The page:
Will Josh Shapiro Run for AG?
Yes, she’s been indicted, and no, Kathleen Kane has no plans to step down as Pennsylvania’s attorney general — even though Gov. Tom Wolf and a few other high-ranking state officials would really like her to.
But thoughts in Harrisburg have already turned to who might replace Kane, anyway, and the speculation seems to be settling along two lines:
• Who might replace Kane as the Democratic nominee for A.G. in the next election.
• Who might replace her right away if she is forced to step down.
The first question, at least, has one very likely answer: Josh Shapiro, chairman of the Montgomery County Commission, is expected to have interest in the office.
“Winning re-election is a stretch if she runs and her indictment will certainly encourage other candidates to challenge her,” says StandardSpeaker.com. “Democratic former state Rep. Josh Shapiro — a county commissioner in Montgomery County, where Kane is charged — has put out feelers about running for months as the investigation of Kane progressed.”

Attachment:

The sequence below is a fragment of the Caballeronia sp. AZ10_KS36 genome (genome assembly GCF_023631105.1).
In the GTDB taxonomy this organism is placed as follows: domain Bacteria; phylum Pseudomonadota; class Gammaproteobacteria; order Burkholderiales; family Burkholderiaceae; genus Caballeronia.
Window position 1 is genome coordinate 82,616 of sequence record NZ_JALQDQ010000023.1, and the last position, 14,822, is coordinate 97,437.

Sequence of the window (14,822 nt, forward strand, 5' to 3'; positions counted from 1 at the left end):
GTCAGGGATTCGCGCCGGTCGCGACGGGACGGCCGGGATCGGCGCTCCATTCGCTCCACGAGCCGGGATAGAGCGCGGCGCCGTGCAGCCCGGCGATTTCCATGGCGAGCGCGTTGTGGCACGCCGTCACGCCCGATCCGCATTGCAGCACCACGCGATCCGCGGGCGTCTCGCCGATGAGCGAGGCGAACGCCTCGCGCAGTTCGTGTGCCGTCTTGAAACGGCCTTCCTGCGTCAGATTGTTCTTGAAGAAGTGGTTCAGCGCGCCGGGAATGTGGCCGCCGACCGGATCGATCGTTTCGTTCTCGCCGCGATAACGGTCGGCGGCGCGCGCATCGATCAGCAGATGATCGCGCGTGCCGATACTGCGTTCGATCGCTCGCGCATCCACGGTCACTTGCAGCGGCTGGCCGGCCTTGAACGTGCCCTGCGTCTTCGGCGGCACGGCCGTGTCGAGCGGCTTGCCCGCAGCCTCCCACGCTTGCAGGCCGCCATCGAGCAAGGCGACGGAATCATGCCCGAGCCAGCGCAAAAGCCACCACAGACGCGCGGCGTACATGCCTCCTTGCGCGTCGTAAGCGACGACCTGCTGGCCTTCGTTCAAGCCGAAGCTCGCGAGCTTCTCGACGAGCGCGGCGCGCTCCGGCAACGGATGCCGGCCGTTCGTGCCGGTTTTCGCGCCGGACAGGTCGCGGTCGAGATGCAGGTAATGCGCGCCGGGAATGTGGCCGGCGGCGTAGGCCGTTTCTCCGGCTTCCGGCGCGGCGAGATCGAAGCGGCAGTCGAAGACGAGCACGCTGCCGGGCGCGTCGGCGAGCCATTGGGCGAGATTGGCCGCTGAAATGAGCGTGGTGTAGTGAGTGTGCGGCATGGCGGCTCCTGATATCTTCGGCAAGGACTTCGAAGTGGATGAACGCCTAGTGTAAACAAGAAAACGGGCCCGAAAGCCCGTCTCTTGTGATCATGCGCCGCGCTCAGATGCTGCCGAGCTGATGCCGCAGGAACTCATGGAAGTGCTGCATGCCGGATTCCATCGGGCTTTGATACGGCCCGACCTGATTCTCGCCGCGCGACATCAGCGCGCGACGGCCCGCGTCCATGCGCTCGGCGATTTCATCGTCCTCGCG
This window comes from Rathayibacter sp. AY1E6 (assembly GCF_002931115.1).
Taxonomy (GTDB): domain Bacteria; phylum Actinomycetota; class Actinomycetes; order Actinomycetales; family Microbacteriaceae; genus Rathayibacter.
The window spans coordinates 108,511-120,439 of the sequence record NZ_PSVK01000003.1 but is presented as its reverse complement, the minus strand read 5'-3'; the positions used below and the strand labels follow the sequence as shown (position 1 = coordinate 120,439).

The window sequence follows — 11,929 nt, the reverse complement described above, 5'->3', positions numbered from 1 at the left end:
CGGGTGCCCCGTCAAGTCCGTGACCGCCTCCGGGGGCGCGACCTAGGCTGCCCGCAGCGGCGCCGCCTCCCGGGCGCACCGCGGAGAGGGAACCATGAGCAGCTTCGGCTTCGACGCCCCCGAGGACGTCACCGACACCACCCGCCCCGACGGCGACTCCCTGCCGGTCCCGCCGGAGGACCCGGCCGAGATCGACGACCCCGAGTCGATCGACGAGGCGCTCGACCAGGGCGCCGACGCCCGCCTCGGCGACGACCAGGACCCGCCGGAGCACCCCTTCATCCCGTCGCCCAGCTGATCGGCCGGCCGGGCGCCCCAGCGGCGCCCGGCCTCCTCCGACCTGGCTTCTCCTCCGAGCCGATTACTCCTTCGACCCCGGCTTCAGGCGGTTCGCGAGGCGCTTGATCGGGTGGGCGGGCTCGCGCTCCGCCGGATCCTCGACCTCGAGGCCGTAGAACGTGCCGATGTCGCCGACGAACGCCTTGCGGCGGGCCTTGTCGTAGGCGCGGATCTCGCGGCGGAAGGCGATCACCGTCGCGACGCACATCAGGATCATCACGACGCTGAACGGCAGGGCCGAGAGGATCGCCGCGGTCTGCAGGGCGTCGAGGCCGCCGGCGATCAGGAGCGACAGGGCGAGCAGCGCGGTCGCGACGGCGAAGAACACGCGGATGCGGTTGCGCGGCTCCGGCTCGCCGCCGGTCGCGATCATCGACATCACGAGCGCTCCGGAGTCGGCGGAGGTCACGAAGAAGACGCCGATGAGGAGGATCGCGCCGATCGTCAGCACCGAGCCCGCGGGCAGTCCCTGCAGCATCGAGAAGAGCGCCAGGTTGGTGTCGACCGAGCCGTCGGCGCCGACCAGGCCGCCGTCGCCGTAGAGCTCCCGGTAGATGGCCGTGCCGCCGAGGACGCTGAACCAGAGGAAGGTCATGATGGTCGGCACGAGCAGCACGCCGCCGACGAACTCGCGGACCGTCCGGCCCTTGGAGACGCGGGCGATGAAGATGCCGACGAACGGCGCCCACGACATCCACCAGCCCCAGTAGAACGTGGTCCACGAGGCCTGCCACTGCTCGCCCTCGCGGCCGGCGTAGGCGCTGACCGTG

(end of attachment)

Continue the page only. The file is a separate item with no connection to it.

Word is that before they settled on Katie McGinty, national Democrats wooed Shapiro to run for the U.S. Senate seat now held by Pat Toomey. Shapiro begged off in May, fueling speculation that he was going after Kane — who, whether or not charges were filed, appeared to be self-immolating.
And Shapiro would have the cash to do it: He had $1.04 million in campaign cash at the end of 2014, PoliticsPA reports, and easily raised another $500,000 in February. That money could be used in a state race for Kane’s seat. Shaprio has not commented publicly, though, about his interest in such a campaign.
If Kane steps down before he end of her term, though, Wolf will — with the approval of the GOP-held Senate — appoint her replacement. PennLive has word of the possibilities and says there appear to be two leading candidates:
• David Barasch, the Clinton-era U.S. Attorney for the Middle District of Pennsylvania with several marquee prosecutions to his name.
• Geoffrey Moulton, a one-time special deputy to Kane who led her internal review of the Jerry Sandusky case, and currently serves in Wolf’s Office of General Counsel.
“Sources close to the situation believe both men would be comfortable living with the tradition that mid-term appointees to statewide elected office agree not to seek election to the office in their own right,” PennLive reports. “That way, both parties avoid giving an incumbent’s edge to their opposition.”